Discipleship combines an understanding of true obedience to a faith in God’s unconditional grace; it accepts the responsibility to remain disciplined to Christ’s call to provide leadership, wisdom, teaching, and guidance to those within the faith and younger generations. As John said in 3 John 1:4, “I have no greater joy than to hear that my children walk in truth.” 6John’s words illuminate the innate grasp he had concerning the right discipleship attitude. If proclaiming the Gospel fulfills the Great Commission, and if a believer is truly born-again, Christian priorities this purpose. Dr. James Kennedy breaks down this responsibility into two facets. Initially, “it is the responsibility of the individual evangelist and the team who leads the new believer to Christ; second, it is the responsibility of the local church family.” 7If the church seeks to obtain credibility, one piece to the puzzle is developing discipleship programs that hold leaders to an unwavering structure of high standards and systematic methodology.

Though a chief characteristic of the prospering church is evangelism flowing from discipleship, Kennedy notes, “it is impossible to disciple or follow up properly on someone who has not been effectively evangelized. A spiritual stillborn person has no new life to develop.” 7 In addition to nurturing, the ability to cultivate relationships propels the mission of the disciple. For without love, the mission dies, and discipleship becomes pointless. Materials may serve as adequate supplements, but if the heart of God is separated from discipleship, the Christian life dwindles. With love, follow up communication can be enhanced, correspondence can help facilitate spiritual growth, and witness-centered partnerships can be established.

From a team perspective, the approach changes, though the mission and vision remain the same. To reproduce Christians and build them in the likeness of God requires environments where spiritual growth is consistently evident. According to Kennedy, Godly leadership needs to meet a balance of Word and Spirit, laced together by love and rightly placed priorities. This marriage of Word and Spirit must shape healthy decision-making among leaders and the life of the body of Christ in general. When Jesus addressed the Sadducees in Matthew 22:23-33, He answered their question concerning marriage, which represented worldview, and the Resurrection, which symbolized salvation in heaven. 8 Not only did Jesus claim they were ignorant of the Scriptures, but of the power of God as well. Thus, the wisest men of the times were instantly humbled, exposed through a lukewarm mindset that failed to minister the good news to the lost. It could be argued that one of the unsung motifs from this account is to illustrate everything that discipleship should not be. Furthermore, discipleship must engage both Word and Spirit if it is to have any impact on secular culture. Kennedy adds that without a knowledge of the Scriptures, we turn into “emotional, unstable, ignorant fanatics”, while absent of the Spirit of love, we become “argumentative, Pharisee, harsh and abrasive.” 9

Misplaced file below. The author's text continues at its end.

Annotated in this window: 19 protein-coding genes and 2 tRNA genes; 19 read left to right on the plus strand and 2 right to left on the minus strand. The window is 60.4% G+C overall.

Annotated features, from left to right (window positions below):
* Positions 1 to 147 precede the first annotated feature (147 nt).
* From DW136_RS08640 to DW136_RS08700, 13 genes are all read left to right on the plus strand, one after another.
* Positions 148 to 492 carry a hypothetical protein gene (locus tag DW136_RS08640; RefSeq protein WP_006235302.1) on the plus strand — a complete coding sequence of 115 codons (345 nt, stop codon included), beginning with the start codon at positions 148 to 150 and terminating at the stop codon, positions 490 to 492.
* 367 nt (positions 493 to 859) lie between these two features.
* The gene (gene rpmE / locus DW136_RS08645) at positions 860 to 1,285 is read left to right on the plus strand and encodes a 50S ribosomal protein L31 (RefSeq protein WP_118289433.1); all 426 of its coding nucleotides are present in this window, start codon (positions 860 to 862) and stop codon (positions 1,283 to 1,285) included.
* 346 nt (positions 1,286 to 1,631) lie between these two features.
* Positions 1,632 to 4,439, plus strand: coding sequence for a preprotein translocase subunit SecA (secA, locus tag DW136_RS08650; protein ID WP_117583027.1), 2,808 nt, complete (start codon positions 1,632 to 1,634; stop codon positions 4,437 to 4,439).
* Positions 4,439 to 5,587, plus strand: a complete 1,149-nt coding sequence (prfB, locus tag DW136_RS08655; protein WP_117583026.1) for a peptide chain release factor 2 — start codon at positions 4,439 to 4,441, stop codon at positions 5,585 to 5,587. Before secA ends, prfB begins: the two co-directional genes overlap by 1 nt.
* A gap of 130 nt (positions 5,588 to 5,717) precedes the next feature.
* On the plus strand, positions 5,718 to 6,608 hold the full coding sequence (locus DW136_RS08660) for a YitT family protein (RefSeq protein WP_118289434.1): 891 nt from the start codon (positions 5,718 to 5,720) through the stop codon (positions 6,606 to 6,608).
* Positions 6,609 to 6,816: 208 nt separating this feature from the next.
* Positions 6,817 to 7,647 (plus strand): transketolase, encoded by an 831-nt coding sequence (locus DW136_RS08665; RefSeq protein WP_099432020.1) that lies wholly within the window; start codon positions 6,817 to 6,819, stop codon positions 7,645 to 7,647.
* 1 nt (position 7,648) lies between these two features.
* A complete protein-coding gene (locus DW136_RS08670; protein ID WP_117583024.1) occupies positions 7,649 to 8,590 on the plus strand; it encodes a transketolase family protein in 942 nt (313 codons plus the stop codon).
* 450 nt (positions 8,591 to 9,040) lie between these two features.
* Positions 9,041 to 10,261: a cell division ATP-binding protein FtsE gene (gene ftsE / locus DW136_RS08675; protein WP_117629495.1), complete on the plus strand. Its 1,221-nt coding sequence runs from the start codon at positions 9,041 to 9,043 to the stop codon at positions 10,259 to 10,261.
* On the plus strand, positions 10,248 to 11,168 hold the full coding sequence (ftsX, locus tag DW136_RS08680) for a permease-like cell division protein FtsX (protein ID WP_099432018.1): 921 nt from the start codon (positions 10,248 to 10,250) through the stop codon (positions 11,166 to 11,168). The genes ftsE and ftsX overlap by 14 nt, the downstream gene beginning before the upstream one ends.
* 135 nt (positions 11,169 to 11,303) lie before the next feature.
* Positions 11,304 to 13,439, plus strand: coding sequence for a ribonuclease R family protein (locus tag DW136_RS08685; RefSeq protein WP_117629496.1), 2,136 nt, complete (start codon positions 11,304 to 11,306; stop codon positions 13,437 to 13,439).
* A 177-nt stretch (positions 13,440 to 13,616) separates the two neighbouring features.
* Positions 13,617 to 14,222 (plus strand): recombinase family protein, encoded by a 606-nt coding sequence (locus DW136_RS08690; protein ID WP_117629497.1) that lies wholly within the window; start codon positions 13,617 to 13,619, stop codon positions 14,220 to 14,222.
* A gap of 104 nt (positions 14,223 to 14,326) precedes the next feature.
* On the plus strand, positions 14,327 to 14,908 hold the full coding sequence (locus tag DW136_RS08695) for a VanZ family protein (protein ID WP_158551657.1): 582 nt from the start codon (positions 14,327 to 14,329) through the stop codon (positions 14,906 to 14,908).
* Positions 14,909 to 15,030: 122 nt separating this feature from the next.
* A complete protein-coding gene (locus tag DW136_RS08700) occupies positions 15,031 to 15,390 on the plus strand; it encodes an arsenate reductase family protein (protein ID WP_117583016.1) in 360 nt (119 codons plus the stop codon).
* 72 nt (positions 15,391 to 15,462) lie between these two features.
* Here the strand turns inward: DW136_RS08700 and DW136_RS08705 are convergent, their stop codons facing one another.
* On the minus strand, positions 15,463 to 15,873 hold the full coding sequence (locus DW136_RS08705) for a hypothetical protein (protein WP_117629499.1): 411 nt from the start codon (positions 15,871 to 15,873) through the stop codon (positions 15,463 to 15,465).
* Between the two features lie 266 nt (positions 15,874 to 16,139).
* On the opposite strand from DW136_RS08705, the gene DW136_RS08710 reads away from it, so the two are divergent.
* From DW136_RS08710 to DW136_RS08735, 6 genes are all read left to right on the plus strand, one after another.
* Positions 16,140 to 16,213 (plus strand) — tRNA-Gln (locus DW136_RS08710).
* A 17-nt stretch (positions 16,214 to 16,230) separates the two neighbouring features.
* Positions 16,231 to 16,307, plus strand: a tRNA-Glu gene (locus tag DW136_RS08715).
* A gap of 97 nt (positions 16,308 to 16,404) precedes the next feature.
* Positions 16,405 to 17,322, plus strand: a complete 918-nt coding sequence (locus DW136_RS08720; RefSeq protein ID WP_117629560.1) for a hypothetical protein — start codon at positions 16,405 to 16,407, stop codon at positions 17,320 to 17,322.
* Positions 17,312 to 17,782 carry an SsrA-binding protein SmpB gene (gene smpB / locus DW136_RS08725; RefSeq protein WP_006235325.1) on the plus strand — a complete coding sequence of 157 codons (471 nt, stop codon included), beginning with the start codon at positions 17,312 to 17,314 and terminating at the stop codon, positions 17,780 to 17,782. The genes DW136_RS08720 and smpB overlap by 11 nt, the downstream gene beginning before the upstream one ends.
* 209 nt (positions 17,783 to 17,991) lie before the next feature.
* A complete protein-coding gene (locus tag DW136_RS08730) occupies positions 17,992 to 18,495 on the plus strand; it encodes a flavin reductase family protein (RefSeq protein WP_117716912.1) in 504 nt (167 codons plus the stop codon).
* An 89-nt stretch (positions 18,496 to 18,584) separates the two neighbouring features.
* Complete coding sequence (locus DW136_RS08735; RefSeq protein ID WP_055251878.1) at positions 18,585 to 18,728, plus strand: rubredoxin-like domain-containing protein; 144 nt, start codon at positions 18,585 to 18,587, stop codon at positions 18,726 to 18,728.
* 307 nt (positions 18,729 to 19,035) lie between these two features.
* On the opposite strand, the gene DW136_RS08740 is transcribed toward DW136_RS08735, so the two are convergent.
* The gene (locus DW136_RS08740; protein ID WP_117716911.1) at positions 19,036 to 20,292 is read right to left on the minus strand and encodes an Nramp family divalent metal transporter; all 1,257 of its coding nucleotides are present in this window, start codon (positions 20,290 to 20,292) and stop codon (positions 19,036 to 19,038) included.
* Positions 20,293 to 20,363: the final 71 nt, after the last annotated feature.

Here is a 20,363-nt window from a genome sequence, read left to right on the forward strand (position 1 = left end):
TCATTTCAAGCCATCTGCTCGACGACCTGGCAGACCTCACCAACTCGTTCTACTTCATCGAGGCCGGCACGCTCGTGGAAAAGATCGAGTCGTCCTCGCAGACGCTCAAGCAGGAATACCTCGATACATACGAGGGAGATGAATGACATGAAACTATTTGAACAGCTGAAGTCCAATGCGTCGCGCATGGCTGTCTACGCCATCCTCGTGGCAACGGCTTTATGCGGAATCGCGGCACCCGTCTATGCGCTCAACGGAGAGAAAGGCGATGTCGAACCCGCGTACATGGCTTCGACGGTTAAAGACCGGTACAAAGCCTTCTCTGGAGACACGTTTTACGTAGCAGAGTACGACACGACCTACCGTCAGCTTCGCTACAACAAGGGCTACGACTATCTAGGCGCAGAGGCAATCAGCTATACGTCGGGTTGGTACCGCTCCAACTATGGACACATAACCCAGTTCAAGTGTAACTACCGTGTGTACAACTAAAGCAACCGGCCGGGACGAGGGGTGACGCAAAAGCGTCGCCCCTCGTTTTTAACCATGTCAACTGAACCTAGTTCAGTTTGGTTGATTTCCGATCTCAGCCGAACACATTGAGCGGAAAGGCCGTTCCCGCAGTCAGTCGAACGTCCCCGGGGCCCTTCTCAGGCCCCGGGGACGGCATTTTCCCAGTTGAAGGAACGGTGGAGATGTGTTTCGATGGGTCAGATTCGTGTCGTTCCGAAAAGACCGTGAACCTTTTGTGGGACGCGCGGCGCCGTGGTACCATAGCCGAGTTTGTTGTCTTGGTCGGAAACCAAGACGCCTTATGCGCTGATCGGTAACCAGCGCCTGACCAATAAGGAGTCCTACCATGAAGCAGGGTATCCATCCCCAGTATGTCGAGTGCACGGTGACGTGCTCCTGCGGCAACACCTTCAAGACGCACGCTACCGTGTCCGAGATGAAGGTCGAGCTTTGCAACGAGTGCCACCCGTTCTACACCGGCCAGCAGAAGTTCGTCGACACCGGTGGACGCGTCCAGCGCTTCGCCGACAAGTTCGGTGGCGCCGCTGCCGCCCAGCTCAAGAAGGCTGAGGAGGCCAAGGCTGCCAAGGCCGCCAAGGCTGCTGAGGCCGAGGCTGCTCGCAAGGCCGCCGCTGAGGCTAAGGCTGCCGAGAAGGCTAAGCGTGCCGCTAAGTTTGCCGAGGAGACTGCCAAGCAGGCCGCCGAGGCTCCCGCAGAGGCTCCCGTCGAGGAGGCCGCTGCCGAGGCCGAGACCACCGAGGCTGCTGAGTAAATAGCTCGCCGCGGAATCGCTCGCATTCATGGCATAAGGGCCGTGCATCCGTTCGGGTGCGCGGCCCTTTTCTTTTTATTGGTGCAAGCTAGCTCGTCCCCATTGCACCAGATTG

In a similar analysis of evangelism and discipleship, Dorothy Kennedy relates the two to effective Christian church membership, not just ministry. As twins, Kennedy reminds us they are not to be seen as separate identities, but as descendents birthed together. Of the two, discipleship needs to be understood as the firstborn. Kennedy describes discipleship as “the act of becoming a capable soul winner who is able to train others to be and to do the same…[drawing] people into the fellowship of the local church.” 10If evangelism centers on winning souls, then the significance of chronological order, in which discipleship proceeds evangelism, can be understood.